Michael Mason James and Chance pause in front of JACCC.

By ELLEN ENDO, Rafu Shimpo

When a husky dog was found running around the Japanese American Cultural & Community Center’s Noguchi Plaza on Jan.18, Little Tokyo Business Improvement District (BID) safety patrol officers Michael James and Jessica Degadillo knew what they had to do: Find the dog’s owner or find him an adoptive home.

The mission began with a photo in The Rafu Shimpo. Phone inquiries about adopting the stray began to pour in almost immediately.

Before meetings could be arranged with the dozen or so prospective new owners, a worker at a Little Tokyo convenience store offered to keep the dog over the weekend. But when the convenience store worker brought the dog home, he was told that pets were not allowed. The husky ended up at the East Valley Animal Shelter, 17 miles from Little Tokyo.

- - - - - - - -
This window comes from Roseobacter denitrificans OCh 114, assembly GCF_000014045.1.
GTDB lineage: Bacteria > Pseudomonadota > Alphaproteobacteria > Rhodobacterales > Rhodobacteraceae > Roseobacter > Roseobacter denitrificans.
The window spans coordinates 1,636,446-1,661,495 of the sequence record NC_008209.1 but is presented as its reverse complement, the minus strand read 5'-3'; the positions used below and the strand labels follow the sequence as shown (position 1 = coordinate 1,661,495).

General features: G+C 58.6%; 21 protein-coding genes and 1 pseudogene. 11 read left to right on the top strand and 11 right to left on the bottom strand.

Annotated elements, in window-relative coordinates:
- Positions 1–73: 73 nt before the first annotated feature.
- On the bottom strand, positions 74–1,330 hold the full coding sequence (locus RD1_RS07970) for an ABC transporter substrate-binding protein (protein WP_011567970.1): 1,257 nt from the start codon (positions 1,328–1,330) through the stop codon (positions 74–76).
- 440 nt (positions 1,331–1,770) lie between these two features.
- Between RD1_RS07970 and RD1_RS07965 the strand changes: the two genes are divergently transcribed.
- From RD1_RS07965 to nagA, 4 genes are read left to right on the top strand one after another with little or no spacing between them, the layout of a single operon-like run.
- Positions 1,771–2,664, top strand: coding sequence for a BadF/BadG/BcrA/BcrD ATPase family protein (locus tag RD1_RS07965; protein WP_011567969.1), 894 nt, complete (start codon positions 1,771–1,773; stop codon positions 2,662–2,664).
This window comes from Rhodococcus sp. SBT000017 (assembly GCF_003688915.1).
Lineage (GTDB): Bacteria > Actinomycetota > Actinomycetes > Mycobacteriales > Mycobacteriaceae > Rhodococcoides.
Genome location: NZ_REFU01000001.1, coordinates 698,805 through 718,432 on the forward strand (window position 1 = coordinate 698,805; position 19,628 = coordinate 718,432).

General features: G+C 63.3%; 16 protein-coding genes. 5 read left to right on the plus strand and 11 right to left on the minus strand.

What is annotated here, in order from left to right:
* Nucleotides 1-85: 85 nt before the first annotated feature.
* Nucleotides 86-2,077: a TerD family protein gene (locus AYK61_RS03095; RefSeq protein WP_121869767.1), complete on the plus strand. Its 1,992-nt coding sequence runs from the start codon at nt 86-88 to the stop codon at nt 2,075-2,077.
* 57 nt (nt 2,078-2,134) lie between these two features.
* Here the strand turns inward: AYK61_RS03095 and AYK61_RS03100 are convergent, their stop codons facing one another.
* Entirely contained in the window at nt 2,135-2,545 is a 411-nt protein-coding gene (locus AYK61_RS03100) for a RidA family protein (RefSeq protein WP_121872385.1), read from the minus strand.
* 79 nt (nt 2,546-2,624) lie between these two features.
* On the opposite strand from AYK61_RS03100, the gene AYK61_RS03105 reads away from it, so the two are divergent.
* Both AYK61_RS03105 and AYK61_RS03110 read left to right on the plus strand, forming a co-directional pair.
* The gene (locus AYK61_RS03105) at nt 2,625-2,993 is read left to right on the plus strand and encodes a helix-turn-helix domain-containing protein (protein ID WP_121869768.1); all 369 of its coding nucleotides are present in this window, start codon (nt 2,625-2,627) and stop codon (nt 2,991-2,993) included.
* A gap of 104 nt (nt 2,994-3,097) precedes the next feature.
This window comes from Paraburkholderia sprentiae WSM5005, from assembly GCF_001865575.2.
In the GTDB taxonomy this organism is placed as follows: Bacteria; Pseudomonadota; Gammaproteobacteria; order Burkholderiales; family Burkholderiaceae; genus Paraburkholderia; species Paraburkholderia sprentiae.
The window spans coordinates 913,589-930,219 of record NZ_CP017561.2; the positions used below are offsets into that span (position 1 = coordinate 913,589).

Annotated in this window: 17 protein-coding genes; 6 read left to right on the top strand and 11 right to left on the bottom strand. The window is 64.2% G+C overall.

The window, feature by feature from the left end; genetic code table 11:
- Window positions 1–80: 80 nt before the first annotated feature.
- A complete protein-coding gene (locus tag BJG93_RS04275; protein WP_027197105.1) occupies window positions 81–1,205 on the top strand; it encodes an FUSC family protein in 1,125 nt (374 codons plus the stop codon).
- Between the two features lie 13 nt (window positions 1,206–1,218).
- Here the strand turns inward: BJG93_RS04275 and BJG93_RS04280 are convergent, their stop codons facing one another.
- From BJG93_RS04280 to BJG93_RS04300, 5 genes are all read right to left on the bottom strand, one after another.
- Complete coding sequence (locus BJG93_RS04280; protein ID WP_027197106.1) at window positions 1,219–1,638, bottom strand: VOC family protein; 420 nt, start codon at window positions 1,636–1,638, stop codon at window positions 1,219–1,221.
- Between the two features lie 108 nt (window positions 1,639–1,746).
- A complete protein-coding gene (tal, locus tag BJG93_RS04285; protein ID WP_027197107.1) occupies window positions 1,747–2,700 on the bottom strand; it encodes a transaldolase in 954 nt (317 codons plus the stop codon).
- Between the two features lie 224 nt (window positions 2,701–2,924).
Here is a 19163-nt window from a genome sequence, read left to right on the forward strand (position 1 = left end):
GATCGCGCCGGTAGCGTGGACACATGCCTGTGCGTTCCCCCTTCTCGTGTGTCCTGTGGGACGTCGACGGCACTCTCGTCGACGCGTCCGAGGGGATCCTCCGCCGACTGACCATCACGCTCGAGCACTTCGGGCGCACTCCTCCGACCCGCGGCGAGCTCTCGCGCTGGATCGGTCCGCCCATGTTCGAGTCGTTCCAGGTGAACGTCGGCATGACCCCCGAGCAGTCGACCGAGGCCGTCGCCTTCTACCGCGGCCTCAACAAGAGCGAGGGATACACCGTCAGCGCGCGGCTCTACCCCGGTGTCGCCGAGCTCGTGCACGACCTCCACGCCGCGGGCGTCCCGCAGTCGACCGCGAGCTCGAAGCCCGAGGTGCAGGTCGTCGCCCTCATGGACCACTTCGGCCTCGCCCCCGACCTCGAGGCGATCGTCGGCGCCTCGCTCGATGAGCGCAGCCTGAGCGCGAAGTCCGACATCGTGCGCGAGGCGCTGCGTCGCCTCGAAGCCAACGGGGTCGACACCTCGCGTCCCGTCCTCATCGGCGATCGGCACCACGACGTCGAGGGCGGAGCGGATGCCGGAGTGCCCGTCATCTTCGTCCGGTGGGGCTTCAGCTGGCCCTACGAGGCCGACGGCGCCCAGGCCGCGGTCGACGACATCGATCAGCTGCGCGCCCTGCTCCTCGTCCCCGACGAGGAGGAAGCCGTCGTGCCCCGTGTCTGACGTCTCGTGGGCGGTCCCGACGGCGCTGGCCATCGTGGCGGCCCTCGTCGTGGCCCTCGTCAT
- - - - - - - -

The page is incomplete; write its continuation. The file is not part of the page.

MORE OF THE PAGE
Thus began a frantic quest to rescue the dog…again.

Miraculously, the husky was found among photos of more than 90 canines in the shelter database. Still, shelter workers were reluctant to release the dog to BID officer Delgadillo, who was technically not the dog’s owner. Delgadillo feared the gregarious husky might not do well in a shelter, alone and in a cage.

The situation appeared hopeless; that is, until BID captain James walked into the shelter office. The husky immediately started crying, ran to him, and put his paws on James’ shoulders, as if asking for a hug.

“I guess he’s your dog,” concluded the shelter worker.

More than a dozen individuals, couples, and families had inquired about adopting the dog, but it became clear that he had already chosen his forever home — with BID captain James.

The dog now lives with James and his two young children. They named him Chance.

“What else would you call a dog that has had so many second chances?” said James.

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